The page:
Location: Nyenyilel 10 kilometers from the Village of Hope Medical Clinic
Eunice is a young widow and mother. When her husband died, her in-laws told her that she was no longer their concern. Her family didn’t want to take her back, as they said they had married her off and she was no longer their problem. Eunice has high blood pressure requiring close monitoring and treatment. When she came to the Village of Hope Medical Center, her pressure was 290/140. Our clinicians were amazed that she had not already had a stroke. The team prayed over her and provided emergency care. They had her transported and admitted to the government hospital over an hour away. She was treated for several days and then discharged without any prescriptions or follow-up plan. At Village of Hope, we started a treatment plan and have continued to follow her. Additionally, our team has been able to help get her started with a chicken business so that she can help provide for herself and for her family.
On this Thanksgiving we are thankful for you. Through your support and generosity, stories of hope like Eunice’s are made possible.
Just today I received an update from our hosts that a few of the coaches responded to an emergency over the weekend. They were able to help an epileptic woman who collapsed and was having a seizure on a public street. Not only were they able to safely administer first-aid, but they handled crowd-control and follow-up medical care, just as they had been trained to do. Another coach was able to identify a neighbor who was having seizures. People were saying that this neighbor was being possessed by an evil spirit. The coach was able to share the need to get medical help for this very real physical condition. What a blessing to get this report!
It was also really special to hear our hosts share that the coaches were impressed with how we showed love to them through running this course. The comment was made that it was clear what we were doing was out of love, not a requirement by our religion. I continue to be blessed at how powerful holistic ministry can be. Thanks for praying for and supporting the work we do here. Because hope really does matter!]]>
We have had a ridiculous amount of rain and flooding across Kenya this last month. One morning I woke up to once again hear rain pounding on the roof. I wanted to scream “It’s relentless, this rain!” A few hours later I encountered a woman in my office asking for money. She was so drunk that she didn’t notice that her naked toddler was pooping on the floor next to her. Relentless. I lost a patient. I spoke with and prayed with this young man just a few hours before he died. William drove him to the hospital for a blood transfusion. They didn’t get there in time. He died. Relentless.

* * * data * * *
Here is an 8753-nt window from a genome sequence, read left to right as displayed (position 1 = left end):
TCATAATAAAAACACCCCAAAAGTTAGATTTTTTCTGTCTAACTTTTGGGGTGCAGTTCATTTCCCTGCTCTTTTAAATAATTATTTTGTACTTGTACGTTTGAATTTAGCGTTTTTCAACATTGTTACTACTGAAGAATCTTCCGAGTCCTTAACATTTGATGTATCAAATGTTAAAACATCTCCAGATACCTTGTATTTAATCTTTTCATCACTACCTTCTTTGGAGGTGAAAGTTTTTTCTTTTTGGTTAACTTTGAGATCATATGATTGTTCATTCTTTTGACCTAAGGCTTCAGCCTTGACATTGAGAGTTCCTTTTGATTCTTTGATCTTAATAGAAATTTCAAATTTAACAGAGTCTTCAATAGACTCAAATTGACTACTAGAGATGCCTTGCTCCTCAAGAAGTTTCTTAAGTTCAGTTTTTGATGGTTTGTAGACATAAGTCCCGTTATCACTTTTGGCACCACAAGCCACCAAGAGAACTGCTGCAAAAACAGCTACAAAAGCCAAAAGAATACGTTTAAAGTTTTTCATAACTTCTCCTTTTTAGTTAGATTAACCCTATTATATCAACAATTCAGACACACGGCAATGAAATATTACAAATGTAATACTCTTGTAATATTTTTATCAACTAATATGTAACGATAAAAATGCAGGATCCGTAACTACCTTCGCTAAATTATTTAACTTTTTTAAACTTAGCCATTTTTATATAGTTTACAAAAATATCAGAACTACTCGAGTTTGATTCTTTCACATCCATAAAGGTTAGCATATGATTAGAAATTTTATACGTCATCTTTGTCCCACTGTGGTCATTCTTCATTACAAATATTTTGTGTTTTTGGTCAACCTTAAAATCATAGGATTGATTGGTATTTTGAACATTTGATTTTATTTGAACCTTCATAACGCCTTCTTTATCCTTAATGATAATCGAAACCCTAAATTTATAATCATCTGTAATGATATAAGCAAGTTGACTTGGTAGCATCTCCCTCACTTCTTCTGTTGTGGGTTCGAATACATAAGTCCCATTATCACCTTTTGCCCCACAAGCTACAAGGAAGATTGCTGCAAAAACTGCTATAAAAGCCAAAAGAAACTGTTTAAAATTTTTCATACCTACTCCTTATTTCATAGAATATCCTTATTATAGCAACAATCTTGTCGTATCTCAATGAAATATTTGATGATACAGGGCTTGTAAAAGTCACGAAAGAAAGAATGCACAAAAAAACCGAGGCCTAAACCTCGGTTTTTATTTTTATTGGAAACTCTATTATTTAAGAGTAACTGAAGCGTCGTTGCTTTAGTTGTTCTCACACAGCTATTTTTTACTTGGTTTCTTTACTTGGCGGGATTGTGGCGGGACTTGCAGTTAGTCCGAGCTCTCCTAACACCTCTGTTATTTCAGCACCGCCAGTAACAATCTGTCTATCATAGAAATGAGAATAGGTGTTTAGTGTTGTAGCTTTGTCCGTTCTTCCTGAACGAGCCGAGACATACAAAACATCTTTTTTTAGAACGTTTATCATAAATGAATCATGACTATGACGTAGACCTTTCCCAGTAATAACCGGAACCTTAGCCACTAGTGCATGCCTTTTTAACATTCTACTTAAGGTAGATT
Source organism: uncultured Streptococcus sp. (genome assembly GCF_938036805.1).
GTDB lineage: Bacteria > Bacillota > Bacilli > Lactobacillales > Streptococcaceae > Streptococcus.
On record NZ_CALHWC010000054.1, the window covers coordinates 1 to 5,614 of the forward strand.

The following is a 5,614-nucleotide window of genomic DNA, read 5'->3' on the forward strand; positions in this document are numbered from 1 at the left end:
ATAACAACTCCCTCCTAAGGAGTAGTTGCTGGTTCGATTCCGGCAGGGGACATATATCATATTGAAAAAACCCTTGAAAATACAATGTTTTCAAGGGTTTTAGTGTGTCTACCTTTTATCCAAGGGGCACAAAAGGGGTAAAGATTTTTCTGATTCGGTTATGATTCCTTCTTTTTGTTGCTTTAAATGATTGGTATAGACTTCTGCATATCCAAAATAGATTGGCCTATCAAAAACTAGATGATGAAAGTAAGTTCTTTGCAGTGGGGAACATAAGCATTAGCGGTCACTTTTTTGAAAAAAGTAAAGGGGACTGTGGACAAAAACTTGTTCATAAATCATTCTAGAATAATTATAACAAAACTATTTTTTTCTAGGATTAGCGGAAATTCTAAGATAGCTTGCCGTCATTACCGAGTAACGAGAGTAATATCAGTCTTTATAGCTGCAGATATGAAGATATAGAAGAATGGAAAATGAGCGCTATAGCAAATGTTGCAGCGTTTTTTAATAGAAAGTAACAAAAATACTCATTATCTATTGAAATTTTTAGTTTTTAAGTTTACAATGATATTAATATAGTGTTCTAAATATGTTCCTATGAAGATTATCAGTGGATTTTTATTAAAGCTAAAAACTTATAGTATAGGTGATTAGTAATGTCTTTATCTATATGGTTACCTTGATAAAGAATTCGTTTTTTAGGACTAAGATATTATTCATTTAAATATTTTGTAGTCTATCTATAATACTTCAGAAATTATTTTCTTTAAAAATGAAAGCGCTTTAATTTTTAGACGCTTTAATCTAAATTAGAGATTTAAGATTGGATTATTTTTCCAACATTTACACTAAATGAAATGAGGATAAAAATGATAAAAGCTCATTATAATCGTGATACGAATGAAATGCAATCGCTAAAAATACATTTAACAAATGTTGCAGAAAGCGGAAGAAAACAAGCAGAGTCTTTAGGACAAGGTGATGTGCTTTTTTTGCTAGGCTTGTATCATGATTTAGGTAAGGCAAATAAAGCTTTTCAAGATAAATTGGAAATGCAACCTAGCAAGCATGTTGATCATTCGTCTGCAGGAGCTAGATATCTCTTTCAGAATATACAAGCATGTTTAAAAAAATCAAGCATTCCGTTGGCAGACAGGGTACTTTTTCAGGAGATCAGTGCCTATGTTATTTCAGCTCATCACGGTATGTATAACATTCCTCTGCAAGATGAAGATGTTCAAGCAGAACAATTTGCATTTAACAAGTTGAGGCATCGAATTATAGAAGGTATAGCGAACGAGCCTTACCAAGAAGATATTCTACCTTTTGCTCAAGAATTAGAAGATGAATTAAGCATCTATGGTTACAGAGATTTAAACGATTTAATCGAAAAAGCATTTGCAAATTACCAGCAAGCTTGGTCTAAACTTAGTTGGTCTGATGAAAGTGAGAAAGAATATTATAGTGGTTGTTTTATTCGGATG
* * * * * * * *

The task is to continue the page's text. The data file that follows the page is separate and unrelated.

A few days later, I was getting ready for the day when my precious son Ryan came running through the door in his pajamas and rain boots. He hollered that I needed to come outside right away. There was a rainbow stretched out over our house. It was beautiful. I stopped in the drizzling, hazy, sunrise and drank it in. Relentless. Our heavenly father is relentless in his love for us.
The rains have been so heavy that our available machinery couldn’t make it through the mud at the hospital construction site. So we called a bunch of men from the area and asked them if they wanted work. Muscles, sweat, shovels, hoes, and wheelbarrows, went into action. A Bible study outreach was planned for the team of workers. Eight people have requested prayer to help them give their lives over to the Lord. Relentless, God’s love, his compassion, his pursuit, his grace, they are all relentless.
I’m reminded of how frequently we don’t see the big picture. What we saw as a delay was actually a ministry opportunity. The hospital construction timeline was pushed back. And lives were eternally impacted because of the delays. I’m pleased to share that God brought us a bulldozer to use this week. Construction progress is being made. We have a team of local workers who are gathering for weekly Bible study. Hope is being found at the medical center.
Our. God. Is. Relentless.